• Night Of The Hunted (Blu-ray)



    Released by: Kino/Redemption
    Released on: April 23, 2013
    Director: Jean Rollin
    Cast: Brigitte Lahaie, Alain Duclos, Alain Plumey, Dominique Journet, Bernard Papineau, Rachel Mhas, Vincent Gardere
    Year: 1980
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    The Movie:

    It’s saying something when, in a filmography full of odd pictures, Night Of The Hunted stands out as one of the more unusual films that Jean Rollin has made. It’s not quite horror, not quite eroticism and not quite science fiction but it definitely manages to incorporate bits and pieces of those genres, spinning them with a ‘uniquely Rollin’ surrealist angle.

    When the movie beings, a man named Richard (Vincent Gardere) is driving down a remote and dimly lit road one night when he comes across a beautiful young woman (Brigette Lahaie of numerous XXX movies as well as Rollin classics like Fascination and The Grapes Of Death) dressed in white standing beside a large tree. He stops and once she falls down by the car he picks her up and takes her home so that he can help her. What he doesn’t realize is that there’s another woman nearby, Veronique (Dominique Journet of Zeffirelli’s La Traviata), and that she is obviously traumatized and left standing in the woods alone and naked.

    Once he has the woman back at his place, they talk and he finds out that she’s got some serious short term and long term memory issues. She knows that her name is Elysabeth but she can’t remember what happened even minutes ago. Regardless, they are obviously into one another and it doesn’t take long for the two of them to lose their clothes and engage in a very prolonged lovemaking session. Things are looking up for both of them until Richard leaves for work the next morning and, pretty much out of nowhere, Elysabeth is quite literally forced by a doctor (Bernard Papineau of Claude Chabrol’s This Man Must Die) and his assistant to go back to a strange mental hospital (presumably the one from which she escaped in the first place).

    Richard, having fallen for Elysabeth, decides to follow her in hopes that he can save her. Once he arrives there he finds that both Elysabeth and Veronique have been brought back because they’re suffering from a sort of degenerative memory loss. Neither Veronique or Elysabeth remember their time in the woods but soon enough they once again team up to try and escape from the hospital. The two are afraid that the doctor in charge will murder them if they stay. If things weren’t complicated enough, there’s a deranged man roaming the hospital killing people (seemingly at random) and various employees and patients are getting it on.

    Slow and dreamlike almost (though not quite) to a fault, Night Of The Hunted is a strange film. Characters don’t always act logically and at times the plot seems to be disregarded in favor of atmosphere and the chance for the camera to simply soak up the locations. That being said, if you don’t mind the surrealist aspects of the storyline or the fact that this time the story comes second, it is rather well done. Lahaie is not only completely gorgeous to look at (and frequently in her birthday suit) but she’s also a solid actress in the traditional sense as well. She does do a very good job of portraying that confusion and fear that her character would likely feel while dealing with what transpires in the picture. She brings a doe-eyed sense of childlike naivety to the role that you probably wouldn’t expect from an adult film actress. Gardere and Journet are also quite decent in their parts; with Journet rivaling Lahaie in terms of just how flat out spacey she looks and acts at times.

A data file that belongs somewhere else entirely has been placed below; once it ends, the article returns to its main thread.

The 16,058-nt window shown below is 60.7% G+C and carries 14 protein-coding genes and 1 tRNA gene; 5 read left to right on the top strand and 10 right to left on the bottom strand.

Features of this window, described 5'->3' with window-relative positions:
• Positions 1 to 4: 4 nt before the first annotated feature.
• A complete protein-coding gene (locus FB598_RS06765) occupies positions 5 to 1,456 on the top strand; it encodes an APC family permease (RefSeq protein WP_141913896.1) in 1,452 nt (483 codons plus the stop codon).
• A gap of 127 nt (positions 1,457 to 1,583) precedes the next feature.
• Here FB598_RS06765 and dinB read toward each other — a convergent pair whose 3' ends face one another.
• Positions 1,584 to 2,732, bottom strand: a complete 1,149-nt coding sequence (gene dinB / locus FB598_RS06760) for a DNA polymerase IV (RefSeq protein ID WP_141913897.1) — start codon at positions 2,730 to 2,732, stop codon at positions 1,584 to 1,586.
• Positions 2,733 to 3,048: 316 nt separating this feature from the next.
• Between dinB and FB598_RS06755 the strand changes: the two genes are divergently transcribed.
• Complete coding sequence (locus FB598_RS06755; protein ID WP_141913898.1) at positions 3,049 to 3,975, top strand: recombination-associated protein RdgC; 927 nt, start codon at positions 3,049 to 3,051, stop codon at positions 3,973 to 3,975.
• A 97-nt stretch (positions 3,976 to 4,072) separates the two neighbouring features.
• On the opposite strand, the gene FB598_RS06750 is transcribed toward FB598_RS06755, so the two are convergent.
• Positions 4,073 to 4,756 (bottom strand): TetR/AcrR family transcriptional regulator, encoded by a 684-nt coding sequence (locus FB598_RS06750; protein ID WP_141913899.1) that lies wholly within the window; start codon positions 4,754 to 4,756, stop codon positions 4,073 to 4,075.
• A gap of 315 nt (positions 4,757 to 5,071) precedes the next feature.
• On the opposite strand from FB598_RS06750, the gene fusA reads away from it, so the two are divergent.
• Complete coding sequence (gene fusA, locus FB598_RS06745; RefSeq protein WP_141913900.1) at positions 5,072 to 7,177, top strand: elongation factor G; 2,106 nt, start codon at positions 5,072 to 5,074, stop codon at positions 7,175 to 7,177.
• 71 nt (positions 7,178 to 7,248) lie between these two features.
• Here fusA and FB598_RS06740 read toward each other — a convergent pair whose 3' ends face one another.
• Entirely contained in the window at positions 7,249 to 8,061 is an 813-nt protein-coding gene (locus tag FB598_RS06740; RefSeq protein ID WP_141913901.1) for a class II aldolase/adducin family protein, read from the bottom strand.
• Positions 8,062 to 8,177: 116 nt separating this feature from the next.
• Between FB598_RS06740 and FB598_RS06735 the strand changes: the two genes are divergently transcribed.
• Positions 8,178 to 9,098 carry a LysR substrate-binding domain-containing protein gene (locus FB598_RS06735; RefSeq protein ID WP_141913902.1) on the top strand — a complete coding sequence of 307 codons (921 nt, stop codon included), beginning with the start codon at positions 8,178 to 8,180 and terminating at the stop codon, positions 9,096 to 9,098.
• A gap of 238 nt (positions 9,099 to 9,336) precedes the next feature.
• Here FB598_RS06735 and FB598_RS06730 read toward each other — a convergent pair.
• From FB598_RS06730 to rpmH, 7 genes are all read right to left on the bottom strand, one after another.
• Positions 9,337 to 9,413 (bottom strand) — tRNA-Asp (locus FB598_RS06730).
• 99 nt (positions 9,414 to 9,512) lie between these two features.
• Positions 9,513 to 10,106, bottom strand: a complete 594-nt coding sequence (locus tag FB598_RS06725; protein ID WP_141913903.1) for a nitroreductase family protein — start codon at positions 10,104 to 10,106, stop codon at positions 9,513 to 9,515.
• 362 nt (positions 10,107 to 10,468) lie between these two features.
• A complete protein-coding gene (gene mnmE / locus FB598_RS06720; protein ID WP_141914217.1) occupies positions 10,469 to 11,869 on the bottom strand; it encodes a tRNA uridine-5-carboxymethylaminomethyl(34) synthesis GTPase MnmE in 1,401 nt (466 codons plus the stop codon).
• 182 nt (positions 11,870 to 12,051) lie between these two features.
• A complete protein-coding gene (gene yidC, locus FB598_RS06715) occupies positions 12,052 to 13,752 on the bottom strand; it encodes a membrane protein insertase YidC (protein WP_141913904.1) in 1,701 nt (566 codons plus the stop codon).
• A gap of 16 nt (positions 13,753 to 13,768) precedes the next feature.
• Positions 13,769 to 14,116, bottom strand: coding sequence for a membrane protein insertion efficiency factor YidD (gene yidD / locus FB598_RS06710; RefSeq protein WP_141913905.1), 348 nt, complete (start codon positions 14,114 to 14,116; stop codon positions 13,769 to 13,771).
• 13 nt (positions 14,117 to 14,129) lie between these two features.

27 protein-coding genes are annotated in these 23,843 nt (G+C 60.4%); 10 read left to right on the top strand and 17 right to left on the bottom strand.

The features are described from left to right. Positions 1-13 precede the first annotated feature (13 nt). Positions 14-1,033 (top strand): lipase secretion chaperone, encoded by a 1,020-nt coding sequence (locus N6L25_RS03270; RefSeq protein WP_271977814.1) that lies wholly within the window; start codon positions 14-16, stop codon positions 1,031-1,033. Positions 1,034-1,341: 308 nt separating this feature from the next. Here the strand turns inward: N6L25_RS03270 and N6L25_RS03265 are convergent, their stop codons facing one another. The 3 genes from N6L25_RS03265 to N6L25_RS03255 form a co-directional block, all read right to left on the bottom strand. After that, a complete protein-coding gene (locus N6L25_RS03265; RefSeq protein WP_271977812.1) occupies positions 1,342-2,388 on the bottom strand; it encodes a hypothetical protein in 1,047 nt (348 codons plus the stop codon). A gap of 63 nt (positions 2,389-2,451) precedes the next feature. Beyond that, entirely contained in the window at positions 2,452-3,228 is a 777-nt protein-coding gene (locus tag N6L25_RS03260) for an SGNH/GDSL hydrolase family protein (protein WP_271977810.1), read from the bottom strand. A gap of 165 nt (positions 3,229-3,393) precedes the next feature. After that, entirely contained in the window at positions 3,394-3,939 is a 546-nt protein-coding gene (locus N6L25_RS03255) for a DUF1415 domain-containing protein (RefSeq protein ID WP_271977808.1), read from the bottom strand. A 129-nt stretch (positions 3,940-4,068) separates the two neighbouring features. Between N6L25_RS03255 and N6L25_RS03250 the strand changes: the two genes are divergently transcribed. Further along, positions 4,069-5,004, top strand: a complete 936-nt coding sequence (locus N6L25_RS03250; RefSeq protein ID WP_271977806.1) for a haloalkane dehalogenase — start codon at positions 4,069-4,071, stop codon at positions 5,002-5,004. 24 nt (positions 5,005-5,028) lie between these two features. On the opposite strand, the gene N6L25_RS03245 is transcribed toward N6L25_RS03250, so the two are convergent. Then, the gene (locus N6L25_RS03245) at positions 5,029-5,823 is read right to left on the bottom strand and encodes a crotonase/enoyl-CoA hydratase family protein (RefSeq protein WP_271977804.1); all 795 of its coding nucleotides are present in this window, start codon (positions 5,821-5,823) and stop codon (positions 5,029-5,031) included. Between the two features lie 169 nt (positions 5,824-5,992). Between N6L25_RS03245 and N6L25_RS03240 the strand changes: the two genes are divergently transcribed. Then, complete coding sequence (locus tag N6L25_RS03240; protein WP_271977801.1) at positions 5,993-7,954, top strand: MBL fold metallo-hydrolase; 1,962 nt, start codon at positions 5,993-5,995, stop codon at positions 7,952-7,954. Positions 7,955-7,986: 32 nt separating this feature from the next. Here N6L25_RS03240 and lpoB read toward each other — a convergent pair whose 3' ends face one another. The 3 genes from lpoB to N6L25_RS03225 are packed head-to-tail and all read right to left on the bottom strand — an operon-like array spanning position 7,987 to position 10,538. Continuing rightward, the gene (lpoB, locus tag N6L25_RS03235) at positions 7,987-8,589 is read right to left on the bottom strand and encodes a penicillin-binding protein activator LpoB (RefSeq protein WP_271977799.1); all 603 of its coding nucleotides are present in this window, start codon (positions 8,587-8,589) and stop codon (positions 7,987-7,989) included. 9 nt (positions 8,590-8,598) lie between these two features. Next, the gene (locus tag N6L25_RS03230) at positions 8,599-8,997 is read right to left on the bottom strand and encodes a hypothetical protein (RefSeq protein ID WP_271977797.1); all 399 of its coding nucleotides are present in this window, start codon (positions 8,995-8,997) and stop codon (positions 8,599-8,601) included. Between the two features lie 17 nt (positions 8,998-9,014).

With much of the movie taking place in the ‘hospital’ it is interesting that Rollin chose an old office building to stand in. There’s a very impressive sense of gloom hanging over the locale and it works in the movie’s favor, giving the movie a similar tone to the one that Cronenberg managed to elicit from the apartment building where he shot Shivers. It doesn’t take long for the viewer to understand exactly why Elysabeth and Veronique want out of this place, for if it isn’t overtly sinister right off the bat there is a very definite darkness to the building.

    While the lack of vampires and the decidedly non-gothic location shooting might make this one less a typical Rollin film than other, better known works like Les Frisson Des Vampires or La Morte Vivante, it is certainly ripe with many of the quirks that make his movies so interesting. The dream like atmosphere, the surrealism, the color schemes and the pacing all conjure up moments from some of his better-known works. We also get a finale that takes place around some trains, reminding us of the earlier Rollin film, The Iron Rose. The combination of the bits and pieces used to put this movie together might put some people off, for those familiar with the way Rollin makes his movies it’s certainly worth checking out and remains an interesting and experimental entry in his filmography.